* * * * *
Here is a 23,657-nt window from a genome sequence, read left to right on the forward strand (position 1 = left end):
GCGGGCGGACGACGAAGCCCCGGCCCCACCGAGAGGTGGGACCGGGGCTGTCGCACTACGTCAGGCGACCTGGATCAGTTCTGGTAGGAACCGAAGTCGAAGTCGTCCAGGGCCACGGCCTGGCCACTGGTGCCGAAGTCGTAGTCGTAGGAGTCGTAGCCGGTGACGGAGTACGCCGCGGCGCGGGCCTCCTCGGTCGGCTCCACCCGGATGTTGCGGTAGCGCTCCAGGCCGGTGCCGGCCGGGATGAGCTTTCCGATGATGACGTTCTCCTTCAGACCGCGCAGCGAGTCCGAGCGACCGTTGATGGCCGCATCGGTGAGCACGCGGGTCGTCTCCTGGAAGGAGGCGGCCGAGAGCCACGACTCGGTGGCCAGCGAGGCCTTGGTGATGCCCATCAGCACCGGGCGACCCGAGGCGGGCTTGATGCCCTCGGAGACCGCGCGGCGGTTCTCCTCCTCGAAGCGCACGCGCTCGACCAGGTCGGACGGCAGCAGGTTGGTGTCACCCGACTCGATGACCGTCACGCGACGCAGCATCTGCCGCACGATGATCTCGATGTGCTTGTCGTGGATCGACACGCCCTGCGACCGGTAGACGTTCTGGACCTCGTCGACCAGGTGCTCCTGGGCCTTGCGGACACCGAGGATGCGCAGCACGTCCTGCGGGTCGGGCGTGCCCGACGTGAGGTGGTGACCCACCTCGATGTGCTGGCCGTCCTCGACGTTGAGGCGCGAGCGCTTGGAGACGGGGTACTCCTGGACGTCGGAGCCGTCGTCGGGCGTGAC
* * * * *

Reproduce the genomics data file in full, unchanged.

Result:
Here is a 23,657-nt window from a genome sequence, read left to right on the forward strand (position 1 = left end):
GCGGGCGGACGACGAAGCCCCGGCCCCACCGAGAGGTGGGACCGGGGCTGTCGCACTACGTCAGGCGACCTGGATCAGTTCTGGTAGGAACCGAAGTCGAAGTCGTCCAGGGCCACGGCCTGGCCACTGGTGCCGAAGTCGTAGTCGTAGGAGTCGTAGCCGGTGACGGAGTACGCCGCGGCGCGGGCCTCCTCGGTCGGCTCCACCCGGATGTTGCGGTAGCGCTCCAGGCCGGTGCCGGCCGGGATGAGCTTTCCGATGATGACGTTCTCCTTCAGACCGCGCAGCGAGTCCGAGCGACCGTTGATGGCCGCATCGGTGAGCACGCGGGTCGTCTCCTGGAAGGAGGCGGCCGAGAGCCACGACTCGGTGGCCAGCGAGGCCTTGGTGATGCCCATCAGCACCGGGCGACCCGAGGCGGGCTTGATGCCCTCGGAGACCGCGCGGCGGTTCTCCTCCTCGAAGCGCACGCGCTCGACCAGGTCGGACGGCAGCAGGTTGGTGTCACCCGACTCGATGACCGTCACGCGACGCAGCATCTGCCGCACGATGATCTCGATGTGCTTGTCGTGGATCGACACGCCCTGCGACCGGTAGACGTTCTGGACCTCGTCGACCAGGTGCTCCTGGGCCTTGCGGACACCGAGGATGCGCAGCACGTCCTGCGGGTCGGGCGTGCCCGACGTGAGGTGGTGACCCACCTCGATGTGCTGGCCGTCCTCGACGTTGAGGCGCGAGCGCTTGGAGACGGGGTACTCCTGGACGTCGGAGCCGTCGTCGGGCGTGAC